Welcome to the LNUC Concurrences Seminar Series in Colonial and Postcolonial Studies!
Helen Cowie is Professor of History at the University of York. Her research focuses on the history of animals and the history of natural history. She is author or Conquering Nature in Spain and its Empire, 1750-1850 (2011), Exhibiting Animals in Nineteenth-Century Britain: Empathy, Education, Entertainment (2014) and Llama (2017). Her most recent project, ‘Victims of Fashion: Animal Commodities in Victorian Britain’, was published in 2021 by Cambridge University Press.
Silk of the Andes: Knowing, Exploiting and Conserving the Vicuña in Colonial and Postcolonial Peru
In 1825, as the Hispanic American Wars of Independence drew to a close, the Liberator, Simón Bolivar, signed a law banning the killing of vicuñas in Peru. Designed to protect this vulnerable species from over-hunting, the new law made it illegal to kill vicuñas to obtain their wool. It stipulated, instead, that prospective vicuña hunters must catch the animals alive, using bolas (three stone balls attached to a piece of rope), shear them without harming them and then release them back into the wild. The aim of the law was to ensure the survival of a beautiful, elegant camelid, whose form would soon appear on Peru’s national flag.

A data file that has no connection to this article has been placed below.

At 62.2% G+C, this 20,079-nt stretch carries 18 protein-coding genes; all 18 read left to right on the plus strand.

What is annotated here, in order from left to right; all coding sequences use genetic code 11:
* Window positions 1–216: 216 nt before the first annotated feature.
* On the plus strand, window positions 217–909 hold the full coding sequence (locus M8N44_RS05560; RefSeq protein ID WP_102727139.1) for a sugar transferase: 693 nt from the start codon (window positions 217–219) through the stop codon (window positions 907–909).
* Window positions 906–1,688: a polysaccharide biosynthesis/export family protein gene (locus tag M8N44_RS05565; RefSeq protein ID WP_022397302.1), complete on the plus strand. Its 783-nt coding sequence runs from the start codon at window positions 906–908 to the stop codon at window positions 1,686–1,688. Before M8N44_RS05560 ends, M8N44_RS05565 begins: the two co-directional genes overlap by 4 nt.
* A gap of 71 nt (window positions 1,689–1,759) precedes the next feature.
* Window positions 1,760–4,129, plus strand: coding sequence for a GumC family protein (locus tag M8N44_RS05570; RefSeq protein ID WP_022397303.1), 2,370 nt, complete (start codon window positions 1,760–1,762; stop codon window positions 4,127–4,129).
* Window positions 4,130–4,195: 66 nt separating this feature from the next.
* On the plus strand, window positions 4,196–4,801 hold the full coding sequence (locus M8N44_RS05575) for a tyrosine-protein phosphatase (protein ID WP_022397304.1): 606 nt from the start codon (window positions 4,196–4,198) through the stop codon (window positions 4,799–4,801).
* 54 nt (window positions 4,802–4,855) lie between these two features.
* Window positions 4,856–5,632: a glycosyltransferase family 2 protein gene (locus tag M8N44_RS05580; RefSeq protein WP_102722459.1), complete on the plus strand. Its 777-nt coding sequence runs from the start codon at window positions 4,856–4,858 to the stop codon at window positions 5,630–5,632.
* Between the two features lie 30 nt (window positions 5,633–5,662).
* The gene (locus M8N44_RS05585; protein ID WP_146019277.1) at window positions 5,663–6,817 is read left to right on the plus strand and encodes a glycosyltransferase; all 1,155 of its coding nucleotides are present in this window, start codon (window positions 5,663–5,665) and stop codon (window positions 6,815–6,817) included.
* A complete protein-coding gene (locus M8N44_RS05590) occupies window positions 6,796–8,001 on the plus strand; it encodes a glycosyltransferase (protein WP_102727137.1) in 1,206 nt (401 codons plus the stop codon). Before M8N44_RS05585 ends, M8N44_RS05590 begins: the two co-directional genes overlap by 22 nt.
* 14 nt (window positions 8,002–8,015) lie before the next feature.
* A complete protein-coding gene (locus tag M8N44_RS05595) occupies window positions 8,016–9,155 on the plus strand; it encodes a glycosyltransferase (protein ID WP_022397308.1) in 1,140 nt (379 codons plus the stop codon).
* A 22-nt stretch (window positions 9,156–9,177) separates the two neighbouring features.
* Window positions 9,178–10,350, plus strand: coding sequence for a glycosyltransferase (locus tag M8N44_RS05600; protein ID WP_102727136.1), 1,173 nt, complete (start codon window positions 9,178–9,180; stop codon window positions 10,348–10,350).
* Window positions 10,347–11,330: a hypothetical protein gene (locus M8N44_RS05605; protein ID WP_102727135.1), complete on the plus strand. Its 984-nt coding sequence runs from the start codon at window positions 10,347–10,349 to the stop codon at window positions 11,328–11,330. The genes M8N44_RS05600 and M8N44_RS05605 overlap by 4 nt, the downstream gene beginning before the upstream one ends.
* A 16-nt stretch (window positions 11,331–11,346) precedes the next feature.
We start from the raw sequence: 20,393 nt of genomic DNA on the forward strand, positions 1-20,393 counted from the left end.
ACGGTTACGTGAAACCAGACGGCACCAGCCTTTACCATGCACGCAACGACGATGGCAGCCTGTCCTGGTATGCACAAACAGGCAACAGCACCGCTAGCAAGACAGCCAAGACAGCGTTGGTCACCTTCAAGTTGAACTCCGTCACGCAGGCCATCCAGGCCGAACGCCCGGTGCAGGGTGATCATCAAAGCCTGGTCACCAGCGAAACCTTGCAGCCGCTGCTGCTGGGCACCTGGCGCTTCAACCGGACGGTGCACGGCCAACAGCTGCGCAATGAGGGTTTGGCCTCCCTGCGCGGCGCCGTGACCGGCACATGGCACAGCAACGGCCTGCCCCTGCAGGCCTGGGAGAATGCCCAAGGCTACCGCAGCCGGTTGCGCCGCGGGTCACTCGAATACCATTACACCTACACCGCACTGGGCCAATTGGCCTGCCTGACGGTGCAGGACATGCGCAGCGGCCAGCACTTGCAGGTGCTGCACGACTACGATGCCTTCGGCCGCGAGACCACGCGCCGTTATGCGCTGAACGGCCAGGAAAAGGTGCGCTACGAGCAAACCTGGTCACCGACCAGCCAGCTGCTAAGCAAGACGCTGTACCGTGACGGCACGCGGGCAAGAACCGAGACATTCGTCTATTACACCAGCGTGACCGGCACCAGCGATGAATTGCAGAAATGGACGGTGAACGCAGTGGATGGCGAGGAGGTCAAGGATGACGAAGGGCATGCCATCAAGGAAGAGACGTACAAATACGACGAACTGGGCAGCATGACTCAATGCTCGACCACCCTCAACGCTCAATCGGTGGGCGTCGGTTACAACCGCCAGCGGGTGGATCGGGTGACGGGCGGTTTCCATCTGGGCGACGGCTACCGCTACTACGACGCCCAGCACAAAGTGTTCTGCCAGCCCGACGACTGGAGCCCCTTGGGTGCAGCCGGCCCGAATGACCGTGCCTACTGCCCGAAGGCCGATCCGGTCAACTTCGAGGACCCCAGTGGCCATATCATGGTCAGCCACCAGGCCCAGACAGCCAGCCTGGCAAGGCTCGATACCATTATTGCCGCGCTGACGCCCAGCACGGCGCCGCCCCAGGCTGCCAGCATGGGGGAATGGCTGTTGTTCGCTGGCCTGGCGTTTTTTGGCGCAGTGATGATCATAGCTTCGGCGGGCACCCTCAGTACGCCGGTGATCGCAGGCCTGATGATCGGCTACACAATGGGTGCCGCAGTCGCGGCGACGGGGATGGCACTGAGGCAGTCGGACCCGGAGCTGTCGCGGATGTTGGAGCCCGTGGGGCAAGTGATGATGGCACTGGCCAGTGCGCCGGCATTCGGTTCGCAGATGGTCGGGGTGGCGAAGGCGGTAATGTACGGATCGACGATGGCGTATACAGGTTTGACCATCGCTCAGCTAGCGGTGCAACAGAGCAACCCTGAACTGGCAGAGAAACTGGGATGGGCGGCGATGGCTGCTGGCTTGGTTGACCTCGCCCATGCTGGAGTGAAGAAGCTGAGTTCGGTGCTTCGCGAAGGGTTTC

This lecture focuses on shifting human relationships with the vicuña, a wild relation of the alpaca highly prized for its silky fleece. Carefully managed by the Incas, vicuñas were slaughtered indiscriminately by the Spanish conquistadors and their descendants and were subject to some of the earliest colonial conservation legislation. They subsequently became targets to domestication and acclimatisation in the eighteenth century – both in the Americas and in Europe; the New Granadan polymath, Francisco Jose de Caldas, outlined a scheme to transfer vicuñas from Peru to Bogotá, while the Peruvian priest, Juan Pablo Cabrera, succeeded in the 1840s in interbreeding vicuñas and alpacas at his estate in Macusani. Exploring the changing cultural and economic significance of the vicuña, the lecture considers the different ways in which humans have understood and used the species and asks what these shifting approaches tell us about evolving conceptions of American wildlife. I emphasise in particular how indigenous knowledge about vicuñas has been both appropriated and ignored by Spanish and creole writers, shaping colonial and postcolonial policies for their management.
The seminar will be held in English.
Please send an email to email@example.com if you want to participate via Zoom.